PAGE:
In fiction, stories about fascist regimes almost always focus on the resistance, the few who carry the candle and represent the hope (however dim) that the regime will ultimately perish.
But it seems to me, as I contemplate two dismal candidates for Prime Minister and the backlash from Brexit, that the real story is often not one of idealists fighting back to glorious vindication, it’s about the idealists being gradually smothered as an ever-greater proportion of the country simply accepts the way things are. One by one we disappear, gasping, under a tidal wave of banal self-interest, until we can’t imagine things being any different, or even want it. The inexorable victory of the pod-people.
I’m being a bit melodramatic. I don’t say that we live in a fascist regime right now. I do think that the Overton Window has moved further and further right,and insularity is becoming the prevailing narrative. It’s that gradual shift of the ‘centre’ ground, until large swathes of the country look in genuine dismay and bafflement at those complaining about xenophobia, demonisation of the poor, intrusive surveillance. It’s about experts being decried, education being elitist, lying in public office being accepted with a shrug: “What is truth, anyway?” Even the ideological rewriting of history becomes routine, until our very ideas about who we are and where we came from are distorted by the lens of those who control the mass-media.
I know there are others who feel this way, but I don’t see it ending any time soon. I don’t see that groundswell of anger, that organised public desire to push back in the other direction. Perhaps just as importantly I don’t see any great likelihood that things will improve under the current Government, nor any realistic prospect that the Conservatives will lose the next General Election.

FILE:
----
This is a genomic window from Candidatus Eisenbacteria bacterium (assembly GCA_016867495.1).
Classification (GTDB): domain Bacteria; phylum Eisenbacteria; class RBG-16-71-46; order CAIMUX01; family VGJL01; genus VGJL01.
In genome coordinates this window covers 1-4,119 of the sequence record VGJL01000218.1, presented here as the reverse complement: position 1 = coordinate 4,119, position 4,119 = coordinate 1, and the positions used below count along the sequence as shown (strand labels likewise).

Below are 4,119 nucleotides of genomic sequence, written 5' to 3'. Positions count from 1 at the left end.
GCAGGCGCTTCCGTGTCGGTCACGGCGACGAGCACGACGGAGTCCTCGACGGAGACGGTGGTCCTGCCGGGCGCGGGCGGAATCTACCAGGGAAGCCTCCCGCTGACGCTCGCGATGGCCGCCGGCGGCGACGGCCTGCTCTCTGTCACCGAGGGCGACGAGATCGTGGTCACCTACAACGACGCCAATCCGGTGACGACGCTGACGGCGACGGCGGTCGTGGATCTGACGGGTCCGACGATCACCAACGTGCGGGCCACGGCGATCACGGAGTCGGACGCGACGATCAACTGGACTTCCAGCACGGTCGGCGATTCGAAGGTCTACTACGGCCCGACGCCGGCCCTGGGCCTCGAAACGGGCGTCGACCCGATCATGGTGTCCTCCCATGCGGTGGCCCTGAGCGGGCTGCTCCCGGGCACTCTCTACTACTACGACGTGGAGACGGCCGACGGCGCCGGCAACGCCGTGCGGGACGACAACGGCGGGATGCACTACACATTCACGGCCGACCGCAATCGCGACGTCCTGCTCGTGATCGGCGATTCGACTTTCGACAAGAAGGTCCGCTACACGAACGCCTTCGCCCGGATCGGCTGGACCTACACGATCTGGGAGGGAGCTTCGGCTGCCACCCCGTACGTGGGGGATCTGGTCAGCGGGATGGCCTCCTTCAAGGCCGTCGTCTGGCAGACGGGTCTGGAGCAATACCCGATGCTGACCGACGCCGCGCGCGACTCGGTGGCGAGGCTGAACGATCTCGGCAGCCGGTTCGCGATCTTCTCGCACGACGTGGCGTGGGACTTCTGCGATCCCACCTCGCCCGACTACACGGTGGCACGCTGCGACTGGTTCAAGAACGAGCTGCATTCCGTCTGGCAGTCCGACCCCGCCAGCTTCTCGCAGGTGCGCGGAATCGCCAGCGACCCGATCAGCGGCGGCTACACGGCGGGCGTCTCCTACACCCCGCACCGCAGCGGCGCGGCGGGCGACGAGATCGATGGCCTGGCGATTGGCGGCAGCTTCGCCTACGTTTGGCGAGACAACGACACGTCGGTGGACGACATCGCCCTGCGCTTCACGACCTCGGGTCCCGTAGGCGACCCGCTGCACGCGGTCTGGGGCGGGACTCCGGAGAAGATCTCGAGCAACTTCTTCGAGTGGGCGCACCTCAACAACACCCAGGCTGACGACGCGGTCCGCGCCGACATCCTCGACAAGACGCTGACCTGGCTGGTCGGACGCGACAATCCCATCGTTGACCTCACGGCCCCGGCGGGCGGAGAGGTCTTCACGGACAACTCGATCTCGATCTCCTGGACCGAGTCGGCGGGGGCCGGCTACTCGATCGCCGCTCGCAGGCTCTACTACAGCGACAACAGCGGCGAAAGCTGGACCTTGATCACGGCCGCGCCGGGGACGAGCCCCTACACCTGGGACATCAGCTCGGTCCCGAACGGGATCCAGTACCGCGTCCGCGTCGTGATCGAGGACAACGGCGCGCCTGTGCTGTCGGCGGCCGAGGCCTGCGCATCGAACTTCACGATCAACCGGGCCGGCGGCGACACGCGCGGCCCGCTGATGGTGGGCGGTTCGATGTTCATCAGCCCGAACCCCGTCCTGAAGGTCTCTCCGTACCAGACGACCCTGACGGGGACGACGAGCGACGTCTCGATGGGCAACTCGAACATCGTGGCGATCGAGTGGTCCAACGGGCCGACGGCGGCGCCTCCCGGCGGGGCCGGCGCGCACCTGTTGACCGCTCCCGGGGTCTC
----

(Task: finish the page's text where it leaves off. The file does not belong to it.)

I suppose I’m emotionally influenced by all the ways that Brexit has left me feeling alienated, and by the upsurge in “immigrants go home” sentiment. It’s easy to be too short-termist — I’m no better at forecasting the future than anyone else. Maybe things will get better. Whenever a Blair or an Obama sweeps to power there’s always a false dawn; that rush of “maybe we’ve passed a turning point”. Reality always sets in. Maybe this is the reverse: a false dusk that will ultimately prove to be just another short blip on our journey to increasing liberalism, equality and openness. In some ways those social arguments have felt like a steady win for liberalism over recent decades. But now we have Andrea Leadsom wanting a fight back against “political correctness”, a rolling back of gay marriage, as if we were still stuck in the ‘toddler tantrum’ stage of accepting equality and diversity. I fear that, little by little, from Coalition, to Cameron Government, to May/Leadsom Government, the public mood is changing and no-one is really protesting all that loudly. And the drip-drip-drip of selfishness seeps into our bones.